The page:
But holeshotting the competition requires much more than just power; it's also dependent on traction. "Boost at the first part of the quarter-mile is almost useless," Ed says matter-of-factly. "You can see that by looking at all-motor cars. They're obviously not putting as much horsepower as the turbo cars, but they have the same 60-foot times."
So to limit boost at the launch and raise it elsewhere on the speed band, Ed equipped the CRX with an A'pex AVC-D boost controller with speed correction and scramble. It's speed-sensitive, so he can actually set the boost curve for different speeds. "Basically, when I hit Third gear, I hit scramble boost. It sets the boost up a little bit higher than when I launch for traction purposes. Usually at the bottom of the run, I would probably have it set at less than 10 psi of boost. Then when I hit Third gear, it boosts all the way up to 22 or 23 psi."
To really get the car to fly, Ed went against the grain and brought it to Harvey St. Mary at Harv's Performance Center in Whittier, California, a V-8 specialist, and more importantly, one of the premier DFI programmers in the country. "It was after that that the car really started making the times," Ed says, quick to hand out the props where props are due. But the soul of the car cannot be found anywhere on Earth.
The words "Sap Lives" can be found on the front of the car. It's a tribute to the car's original owner, Robert Sapinoso. You won't know him. He and Ed used to go to the street races in the early '90s, "when we were young and stupid," Ed says now. "I had an Integra. He had the CRX. And basically, I was his mechanic. I did the first transplant on it. We did a lot of racing and found new ways to modify the CRX. That was like our project car."
But in 1994, Robert, a student at UC Irvine on the cusp of graduation, was shot when he was mistaken for a gang member. He was killed in the very car Ed drives today. "The bullet holes are still in it," he tells me without hesitation. "That's the way life deals out the cards sometimes. The car was originally sold to a high school student. And he raced it for a little bit-got it down to 13s-but [his having the car] really bothered me 'cause it was our car."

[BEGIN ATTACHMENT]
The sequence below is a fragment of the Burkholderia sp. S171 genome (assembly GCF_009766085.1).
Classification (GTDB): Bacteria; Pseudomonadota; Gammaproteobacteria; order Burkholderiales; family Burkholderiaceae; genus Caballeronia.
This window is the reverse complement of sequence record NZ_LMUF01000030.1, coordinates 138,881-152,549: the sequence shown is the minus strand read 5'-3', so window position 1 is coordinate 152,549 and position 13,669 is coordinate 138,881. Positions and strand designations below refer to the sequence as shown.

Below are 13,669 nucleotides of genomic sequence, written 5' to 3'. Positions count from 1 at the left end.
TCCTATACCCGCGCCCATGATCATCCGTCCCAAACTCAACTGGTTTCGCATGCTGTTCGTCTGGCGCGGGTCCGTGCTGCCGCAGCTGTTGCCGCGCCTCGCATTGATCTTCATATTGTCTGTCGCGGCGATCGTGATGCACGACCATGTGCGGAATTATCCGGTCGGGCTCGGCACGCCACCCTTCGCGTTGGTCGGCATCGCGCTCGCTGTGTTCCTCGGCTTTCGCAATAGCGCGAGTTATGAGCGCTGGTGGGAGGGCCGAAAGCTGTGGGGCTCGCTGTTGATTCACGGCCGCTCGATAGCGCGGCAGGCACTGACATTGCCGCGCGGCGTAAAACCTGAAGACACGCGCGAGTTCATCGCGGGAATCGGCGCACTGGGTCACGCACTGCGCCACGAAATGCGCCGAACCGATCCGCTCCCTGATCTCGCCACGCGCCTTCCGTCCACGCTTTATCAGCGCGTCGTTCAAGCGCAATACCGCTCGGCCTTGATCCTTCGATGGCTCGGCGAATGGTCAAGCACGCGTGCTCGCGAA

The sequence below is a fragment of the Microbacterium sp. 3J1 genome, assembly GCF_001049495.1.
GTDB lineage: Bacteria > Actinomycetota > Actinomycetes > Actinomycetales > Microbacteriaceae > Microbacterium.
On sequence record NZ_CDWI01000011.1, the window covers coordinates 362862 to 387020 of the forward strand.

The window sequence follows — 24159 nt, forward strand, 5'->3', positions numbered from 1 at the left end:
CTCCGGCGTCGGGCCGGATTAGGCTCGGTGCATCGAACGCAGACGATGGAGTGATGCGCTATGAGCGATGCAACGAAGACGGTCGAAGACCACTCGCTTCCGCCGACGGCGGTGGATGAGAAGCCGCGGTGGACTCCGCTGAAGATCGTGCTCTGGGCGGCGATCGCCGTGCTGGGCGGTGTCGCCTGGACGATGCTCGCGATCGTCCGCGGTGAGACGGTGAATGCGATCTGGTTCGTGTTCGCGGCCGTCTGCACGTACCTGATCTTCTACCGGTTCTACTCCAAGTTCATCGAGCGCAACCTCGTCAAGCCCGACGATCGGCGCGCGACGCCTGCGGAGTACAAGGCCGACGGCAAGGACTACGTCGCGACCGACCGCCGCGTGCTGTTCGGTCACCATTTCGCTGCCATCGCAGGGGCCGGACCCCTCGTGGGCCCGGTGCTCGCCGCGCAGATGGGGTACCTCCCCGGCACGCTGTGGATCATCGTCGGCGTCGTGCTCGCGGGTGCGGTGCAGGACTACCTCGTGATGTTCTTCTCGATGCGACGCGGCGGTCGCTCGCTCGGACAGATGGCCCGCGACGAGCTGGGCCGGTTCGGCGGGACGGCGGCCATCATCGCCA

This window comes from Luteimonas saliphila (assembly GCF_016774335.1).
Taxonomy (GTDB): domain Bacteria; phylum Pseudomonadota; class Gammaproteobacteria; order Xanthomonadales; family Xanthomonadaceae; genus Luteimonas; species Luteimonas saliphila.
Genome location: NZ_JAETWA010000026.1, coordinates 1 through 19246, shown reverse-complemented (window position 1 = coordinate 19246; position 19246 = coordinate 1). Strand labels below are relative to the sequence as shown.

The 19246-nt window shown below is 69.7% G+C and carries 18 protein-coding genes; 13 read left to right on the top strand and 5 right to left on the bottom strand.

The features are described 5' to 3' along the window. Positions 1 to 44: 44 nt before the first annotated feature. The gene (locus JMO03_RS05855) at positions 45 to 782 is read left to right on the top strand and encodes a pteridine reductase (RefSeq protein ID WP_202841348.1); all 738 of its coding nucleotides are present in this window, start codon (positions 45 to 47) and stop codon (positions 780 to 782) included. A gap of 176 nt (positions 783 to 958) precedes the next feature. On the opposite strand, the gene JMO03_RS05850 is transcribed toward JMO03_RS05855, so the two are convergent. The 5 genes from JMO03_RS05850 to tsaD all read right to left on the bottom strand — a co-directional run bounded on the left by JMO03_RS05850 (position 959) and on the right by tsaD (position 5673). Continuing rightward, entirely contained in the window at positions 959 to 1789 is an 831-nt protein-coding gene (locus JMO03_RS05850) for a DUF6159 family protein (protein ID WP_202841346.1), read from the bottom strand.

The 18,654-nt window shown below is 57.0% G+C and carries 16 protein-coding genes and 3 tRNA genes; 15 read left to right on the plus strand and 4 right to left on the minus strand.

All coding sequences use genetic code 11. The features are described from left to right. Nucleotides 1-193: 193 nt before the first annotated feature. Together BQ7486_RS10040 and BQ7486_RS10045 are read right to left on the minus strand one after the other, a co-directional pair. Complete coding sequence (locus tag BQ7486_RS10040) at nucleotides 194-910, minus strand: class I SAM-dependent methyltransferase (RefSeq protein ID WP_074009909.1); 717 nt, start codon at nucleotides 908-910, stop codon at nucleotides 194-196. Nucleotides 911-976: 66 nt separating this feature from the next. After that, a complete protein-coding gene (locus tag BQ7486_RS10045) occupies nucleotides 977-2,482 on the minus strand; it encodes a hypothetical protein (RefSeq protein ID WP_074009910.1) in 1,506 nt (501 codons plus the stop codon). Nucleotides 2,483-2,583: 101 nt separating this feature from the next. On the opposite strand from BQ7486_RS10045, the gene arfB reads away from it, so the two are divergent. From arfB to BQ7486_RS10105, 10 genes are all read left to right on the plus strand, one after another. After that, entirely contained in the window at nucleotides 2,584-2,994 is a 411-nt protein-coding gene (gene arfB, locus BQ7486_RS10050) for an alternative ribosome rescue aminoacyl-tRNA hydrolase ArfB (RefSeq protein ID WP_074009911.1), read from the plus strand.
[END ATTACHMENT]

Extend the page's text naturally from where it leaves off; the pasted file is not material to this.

Fast Facts Owner: Ed Bergenholtz, City, State Ride: '89 Honda CRX
Under the Hood: '94 Acura B18C powerplant; Crower rods; JE pistons; bottom end machine work by Benson's; bottom end assembly by KG Engineering; ported, polished, and matched by Bergenholtz Racing; stainless steel valves; Competition Springs titanium valve springs; STR Air Maxx Pro Draag intake manifold and fuel rail; 72-lb. Bosche injectors, ACCEL DFI; Fastrax T04E turbocharger; 80-shot direct port NOS kit; Hot Shot turbo manifold; 3-inch exhaust downpipe; MSD 7AL ignition; NGK plugs; Moroso wires and 5-quart oil pan; A'pex hybrid Skyline GT-R intercooler core, AVC-D boost controller; dual twin chamber blow-off valves; HKS wastegate; STR Pro Gearz, Cool Shift shifter, and polished accessories (Blade oil cap, radiator cap cover, Phantom valve cover insert, VTEC solenoid cover); Clutch Masters Stage 5 clutch; 5-gallon fuel cell
Stiff Stuff: InTrax 21-way adjustable struts and dual stage springs
Rollers: 17x7 Racing Hart Type C5s, 205/40ZR17 Toyo Proxes 24 1/2x8x13 MNH slicks; Bogart rims in back; DPR rims in front
Stoppers: Stock Civic DX brakes with Metal Matrix pads
Outside: Wings West CRX body kit and wing; Japanese Si-R hood; custom pearl white-yellow-blue paint job by Joe Avina; graphics by Garage Graphics
Inside: MOMO Corse racing seat and steering wheel; Apexi EL-Series instrumentation with 30-second playback; STR Power Pedals; full interior (doors and glass); custom carbon-fiber gauge cluster; NHRA-approved six-point rollcage and window net; Simpson five-point harness
Props: Harv's Performance Center, STR, Robert Sapinoso, A'pex, Chris Jewel, Wicked Racing, Kurt Gordon at KG Engineering, John at Hot Shot, Eric at Garage Graphics